extinction rebellion top ten reads bookblast diary

Podcast LIVE | Dom Goetz on Waterloo Bridge & Top 10 Reads | Extinction Rebellion

Find out about Extinction Rebellion and and sign up here, at rebellion earth

Last week, thousands of protesters paralysed parts of central London, blockading four landmarks in the capital in an attempt to force the government to take action on the escalating climate crisis.

I went to Oxford Circus and Waterloo Bridge to find out for myself what Extinction Rebellion demonstrators were up to. And I caught Dom Goetz, a leader in the making, give a succinct fifteen minute roundup of what faces us all if emergency action is not taken NOW. Inertia and denial will lead to irreversible climate breakdown and mass extinction.

Here is a podcast of Dom Goetz, recorded LIVE, speaking on Waterloo Bridge

Our top ten reads are pungent tasters which pack a punch:

Drawdown: The Most Comprehensive Plan Ever Proposed to Reverse Global Warming by Paul Hawken with a Foreword by Tom Steyer  | Buy now

“At this point in time, the Drawdown book is exactly what is needed; a credible, conservative solution-by-solution narrative that we can do it. Reading it is an effective inoculation against the widespread perception of doom that humanity cannot and will not solve the climate crisis. Reported by-effects include increased determination and a sense of grounded hope.” — Per Espen Stoknes, author of What We Think About When We Try Not To Think About Global Warming

The World is Blue by Sylvia Earle | Buy now

“This book gave me a fresh perspective of how Earth’s oceans make life on this planet possible for humans and every other living thing . . . The World is Blue engages the reader’s attention from cover to cover. It is filled with delightful sea creatures juxtaposed against a backdrop of ocean dead zones, dwindling fish populations, and widespread pollution. Examples of human ignorance and greed are accompanied by stories of good deeds and hope.” — Linda Anne Poppenheimer, Greengroundswell.com

This Changes Everything by Naomi Klein | Buy now

“Forget everything you think you know about global warming. It’s not about carbon – it’s about capitalism. The good news is that we can seize this crisis to transform our failed economic system and build something radically better . . . You have been told the market will save us, when in fact the addiction to profit and growth is digging us in deeper every day. You have been told it’s impossible to get off fossil fuels when in fact we know exactly how to do it – it just requires breaking every rule in the ‘free-market’ playbook.” — Good Reads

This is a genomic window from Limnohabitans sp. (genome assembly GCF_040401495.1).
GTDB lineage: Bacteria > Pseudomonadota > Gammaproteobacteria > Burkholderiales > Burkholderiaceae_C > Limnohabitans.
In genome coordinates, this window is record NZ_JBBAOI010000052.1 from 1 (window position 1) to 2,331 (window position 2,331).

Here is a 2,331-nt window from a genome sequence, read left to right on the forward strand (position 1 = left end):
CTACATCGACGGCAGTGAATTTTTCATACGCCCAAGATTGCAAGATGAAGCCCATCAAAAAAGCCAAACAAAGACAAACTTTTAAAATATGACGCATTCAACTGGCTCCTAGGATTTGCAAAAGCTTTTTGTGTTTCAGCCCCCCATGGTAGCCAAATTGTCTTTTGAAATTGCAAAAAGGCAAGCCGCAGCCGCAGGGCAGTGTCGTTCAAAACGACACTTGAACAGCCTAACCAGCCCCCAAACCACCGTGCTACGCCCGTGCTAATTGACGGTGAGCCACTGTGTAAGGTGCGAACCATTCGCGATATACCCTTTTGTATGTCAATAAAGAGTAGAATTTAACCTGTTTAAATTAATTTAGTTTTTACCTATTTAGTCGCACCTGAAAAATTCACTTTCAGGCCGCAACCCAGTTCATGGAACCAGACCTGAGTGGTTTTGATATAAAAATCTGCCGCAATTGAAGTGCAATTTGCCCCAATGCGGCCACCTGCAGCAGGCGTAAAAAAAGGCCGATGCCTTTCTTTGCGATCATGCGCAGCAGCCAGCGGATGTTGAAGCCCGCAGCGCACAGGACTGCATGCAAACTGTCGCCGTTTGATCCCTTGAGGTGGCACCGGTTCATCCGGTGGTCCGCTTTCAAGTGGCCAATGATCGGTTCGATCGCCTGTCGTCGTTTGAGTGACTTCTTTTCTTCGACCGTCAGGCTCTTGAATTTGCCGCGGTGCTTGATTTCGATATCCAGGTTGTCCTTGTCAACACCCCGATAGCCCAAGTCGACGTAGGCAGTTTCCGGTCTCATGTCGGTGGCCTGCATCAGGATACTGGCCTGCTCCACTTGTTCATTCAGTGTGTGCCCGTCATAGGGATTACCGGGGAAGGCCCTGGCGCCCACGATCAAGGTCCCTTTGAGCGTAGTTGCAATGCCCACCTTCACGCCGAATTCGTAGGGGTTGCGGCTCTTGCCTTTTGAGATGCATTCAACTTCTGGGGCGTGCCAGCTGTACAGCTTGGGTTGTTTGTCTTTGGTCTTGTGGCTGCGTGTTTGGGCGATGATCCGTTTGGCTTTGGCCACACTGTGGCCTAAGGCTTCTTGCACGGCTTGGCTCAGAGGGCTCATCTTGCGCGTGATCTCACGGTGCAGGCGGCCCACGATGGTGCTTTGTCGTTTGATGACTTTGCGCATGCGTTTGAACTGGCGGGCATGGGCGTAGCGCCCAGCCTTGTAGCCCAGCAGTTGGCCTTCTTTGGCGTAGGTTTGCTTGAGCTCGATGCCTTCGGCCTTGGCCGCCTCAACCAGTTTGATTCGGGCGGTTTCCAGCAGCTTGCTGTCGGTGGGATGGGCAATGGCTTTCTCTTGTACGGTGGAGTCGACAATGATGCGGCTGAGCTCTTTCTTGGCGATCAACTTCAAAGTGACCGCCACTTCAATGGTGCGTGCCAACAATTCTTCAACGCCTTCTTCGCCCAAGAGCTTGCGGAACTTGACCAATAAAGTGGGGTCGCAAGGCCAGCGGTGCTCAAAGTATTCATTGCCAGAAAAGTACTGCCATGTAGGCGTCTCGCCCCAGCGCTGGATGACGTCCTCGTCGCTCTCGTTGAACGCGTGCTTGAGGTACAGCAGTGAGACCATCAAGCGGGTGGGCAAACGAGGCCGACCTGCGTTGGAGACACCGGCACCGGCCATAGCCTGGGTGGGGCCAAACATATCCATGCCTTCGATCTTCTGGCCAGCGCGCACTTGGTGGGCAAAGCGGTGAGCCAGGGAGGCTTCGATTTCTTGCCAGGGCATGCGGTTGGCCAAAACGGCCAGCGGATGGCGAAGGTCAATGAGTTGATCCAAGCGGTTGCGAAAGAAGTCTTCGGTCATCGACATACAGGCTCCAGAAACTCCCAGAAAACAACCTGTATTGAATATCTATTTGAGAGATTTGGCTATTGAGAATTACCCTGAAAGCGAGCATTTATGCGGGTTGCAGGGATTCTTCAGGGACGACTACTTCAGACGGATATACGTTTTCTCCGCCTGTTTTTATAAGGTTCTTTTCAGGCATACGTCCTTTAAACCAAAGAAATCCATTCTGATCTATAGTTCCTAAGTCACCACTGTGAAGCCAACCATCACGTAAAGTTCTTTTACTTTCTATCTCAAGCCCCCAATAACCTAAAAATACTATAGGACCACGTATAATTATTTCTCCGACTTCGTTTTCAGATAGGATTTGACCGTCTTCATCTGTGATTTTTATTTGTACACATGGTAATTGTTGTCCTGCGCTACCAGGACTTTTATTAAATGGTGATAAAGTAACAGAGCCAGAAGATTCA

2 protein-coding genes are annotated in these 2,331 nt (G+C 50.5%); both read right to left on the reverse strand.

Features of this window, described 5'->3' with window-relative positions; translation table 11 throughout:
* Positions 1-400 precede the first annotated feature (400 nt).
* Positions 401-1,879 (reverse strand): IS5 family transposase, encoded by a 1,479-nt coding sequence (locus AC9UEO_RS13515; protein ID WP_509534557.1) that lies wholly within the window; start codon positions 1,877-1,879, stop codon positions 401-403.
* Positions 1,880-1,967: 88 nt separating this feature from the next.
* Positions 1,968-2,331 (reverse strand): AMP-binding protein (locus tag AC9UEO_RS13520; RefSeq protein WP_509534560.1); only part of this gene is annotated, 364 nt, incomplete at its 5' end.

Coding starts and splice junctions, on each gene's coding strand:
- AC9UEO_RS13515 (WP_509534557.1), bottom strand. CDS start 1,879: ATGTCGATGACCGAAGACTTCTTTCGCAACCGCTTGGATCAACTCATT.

Storms of my Grandchildren by James Hansen | Buy now

 “Dr James Hansen has been warning against global warming since the 1980s, but although the scientific consensus has swung his way, governments have been less than keen to take his advice.” — Independent

Earth in the Balance by Al Gore | Buy now

“[Al Gore’s] book is not just another roundup summary of threats to the environment, though it does include chapters on water problems, deforestation, and the genetic erosion of the global food supply, but it’s a seemingly heartfelt attempt to understand and convince those (politicians and public) who deny the urgency of the problems and the need to act.” — Kirkus Reviews

Oil and Honey by Bill McKibben | Buy now

“McKibben dovetails his examination of the trajectory of his rise to prominence as one of the go-to speakers for the environmental movement with his burgeoning interest in and involvement with beekeeping. In the fall of 2001, while teaching a course on local food production at Middlebury College in his home state of Vermont, the author met Kirk Webster, a small-scale beekeeper who raised and sold bees, hives, and honey around the area . . . Over the next decade, McKibben became increasingly exasperated by the continued degradation of our planet and what he saw as the seemingly unstoppable alliance between Big Oil and national government — “donations from the fossil fuel industry managed to turn one of our two political parties into climate deniers (and the other party into cowards).” — Eric Liebetrau, Boston Globe